United States Postal Service Letter Carrier Lakesha Dortch-Hardy delivers mail in Chicago in this file photo taken November 29, 2012. The U.S. Postal Service is planning to drop Saturday delivery of first-class mail, a congressional source said on Wednesday. The cash-strapped mail agency will still deliver packages, said the source, who is familiar with the matter but not authorized to speak on the record.
WASHINGTON — The U.S. Postal Service plans to drop Saturday delivery of first-class mail beginning the first week of August, a move that the financially struggling agency said will save $2 billion annually.
The Postal Service is cutting costs aggressively as it grows increasingly frustrated that Congress is dragging its feet in authorizing a structural overhaul that could stabilize the agency.
USPS Probed for travel expense abuse
The U.S. Postal Service's watchdog is investigating the agency for runaway travel expenses, a lingering problem for the cash-strapped mail carrier even as it tries aggressively to cut costs.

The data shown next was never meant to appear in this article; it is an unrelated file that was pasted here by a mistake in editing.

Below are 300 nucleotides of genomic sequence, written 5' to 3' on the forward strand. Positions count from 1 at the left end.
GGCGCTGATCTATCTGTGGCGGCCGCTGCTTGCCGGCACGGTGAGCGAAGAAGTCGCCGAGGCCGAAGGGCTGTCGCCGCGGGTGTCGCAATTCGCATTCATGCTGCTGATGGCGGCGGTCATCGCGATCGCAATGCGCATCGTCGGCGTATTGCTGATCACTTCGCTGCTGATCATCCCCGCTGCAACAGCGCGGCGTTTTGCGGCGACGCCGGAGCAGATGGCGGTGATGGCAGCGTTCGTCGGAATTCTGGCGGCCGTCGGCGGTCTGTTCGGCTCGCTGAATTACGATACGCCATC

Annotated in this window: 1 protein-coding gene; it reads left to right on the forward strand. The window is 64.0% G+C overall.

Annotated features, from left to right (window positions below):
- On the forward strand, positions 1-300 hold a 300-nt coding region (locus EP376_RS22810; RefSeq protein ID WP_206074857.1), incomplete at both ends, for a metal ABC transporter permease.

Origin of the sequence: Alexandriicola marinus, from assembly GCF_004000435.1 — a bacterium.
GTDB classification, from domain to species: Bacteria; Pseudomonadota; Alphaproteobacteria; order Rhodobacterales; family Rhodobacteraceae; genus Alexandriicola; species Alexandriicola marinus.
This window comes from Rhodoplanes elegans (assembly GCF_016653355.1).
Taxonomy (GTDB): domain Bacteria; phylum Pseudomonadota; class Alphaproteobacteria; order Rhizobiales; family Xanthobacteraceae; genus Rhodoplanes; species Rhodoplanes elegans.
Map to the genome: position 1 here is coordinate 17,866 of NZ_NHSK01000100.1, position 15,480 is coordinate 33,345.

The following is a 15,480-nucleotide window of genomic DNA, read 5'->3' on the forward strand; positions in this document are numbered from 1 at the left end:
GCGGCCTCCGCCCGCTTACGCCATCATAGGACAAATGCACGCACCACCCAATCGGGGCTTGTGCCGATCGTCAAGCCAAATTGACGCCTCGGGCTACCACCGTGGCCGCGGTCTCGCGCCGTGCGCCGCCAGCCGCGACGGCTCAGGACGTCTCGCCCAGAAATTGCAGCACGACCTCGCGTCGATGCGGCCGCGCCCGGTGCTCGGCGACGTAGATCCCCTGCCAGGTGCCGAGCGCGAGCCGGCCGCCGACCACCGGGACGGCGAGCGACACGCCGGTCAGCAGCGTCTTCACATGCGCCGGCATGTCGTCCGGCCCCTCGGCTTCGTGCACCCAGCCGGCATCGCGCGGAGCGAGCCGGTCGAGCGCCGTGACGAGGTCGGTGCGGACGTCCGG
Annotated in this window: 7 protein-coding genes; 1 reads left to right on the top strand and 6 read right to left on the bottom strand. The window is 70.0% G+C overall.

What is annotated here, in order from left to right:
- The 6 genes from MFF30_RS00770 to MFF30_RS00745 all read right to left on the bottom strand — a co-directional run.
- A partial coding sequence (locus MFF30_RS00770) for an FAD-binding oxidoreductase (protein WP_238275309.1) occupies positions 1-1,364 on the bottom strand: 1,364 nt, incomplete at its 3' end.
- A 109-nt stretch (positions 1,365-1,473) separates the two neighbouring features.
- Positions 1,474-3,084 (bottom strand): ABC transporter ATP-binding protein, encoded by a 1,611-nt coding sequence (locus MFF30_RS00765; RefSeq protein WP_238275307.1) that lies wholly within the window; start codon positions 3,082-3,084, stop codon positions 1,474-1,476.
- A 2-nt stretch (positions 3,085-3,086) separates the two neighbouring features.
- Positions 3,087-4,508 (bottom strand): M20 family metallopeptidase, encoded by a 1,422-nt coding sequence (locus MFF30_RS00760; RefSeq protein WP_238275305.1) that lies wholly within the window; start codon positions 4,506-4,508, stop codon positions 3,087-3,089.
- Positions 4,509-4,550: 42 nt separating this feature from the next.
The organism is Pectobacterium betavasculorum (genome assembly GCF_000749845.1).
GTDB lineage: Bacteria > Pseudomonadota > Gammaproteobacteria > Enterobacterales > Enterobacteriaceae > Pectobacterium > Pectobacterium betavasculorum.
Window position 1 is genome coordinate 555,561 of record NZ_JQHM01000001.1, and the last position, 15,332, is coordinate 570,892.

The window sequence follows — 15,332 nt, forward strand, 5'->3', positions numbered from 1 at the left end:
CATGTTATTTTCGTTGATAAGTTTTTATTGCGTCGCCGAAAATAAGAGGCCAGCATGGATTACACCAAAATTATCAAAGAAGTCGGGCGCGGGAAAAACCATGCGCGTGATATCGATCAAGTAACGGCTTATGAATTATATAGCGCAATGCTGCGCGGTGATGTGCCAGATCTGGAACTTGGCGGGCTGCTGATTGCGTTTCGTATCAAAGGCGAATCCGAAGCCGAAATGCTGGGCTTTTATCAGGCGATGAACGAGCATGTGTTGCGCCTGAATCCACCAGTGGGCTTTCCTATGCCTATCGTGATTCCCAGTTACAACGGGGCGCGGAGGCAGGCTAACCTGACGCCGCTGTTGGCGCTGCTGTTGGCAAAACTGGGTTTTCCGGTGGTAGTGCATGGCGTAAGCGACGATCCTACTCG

A report from the Postal Service's Office of Inspector General, released in September, found that the agency, which lost almost $16 billion in last year, had overpaid more than $1 million in travel reimbursements to employees during an 18-month period.
The report said the employees improperly claimed refunds or used government-issued travel cards for personal expenses such as hotel stays and purchasing gasoline, among other issues.
The Postal Service agreed to the watchdog's recommendations, including better systems to monitor travel card activity and better written expense policies, but the Office of Inspector General is still probing the issue.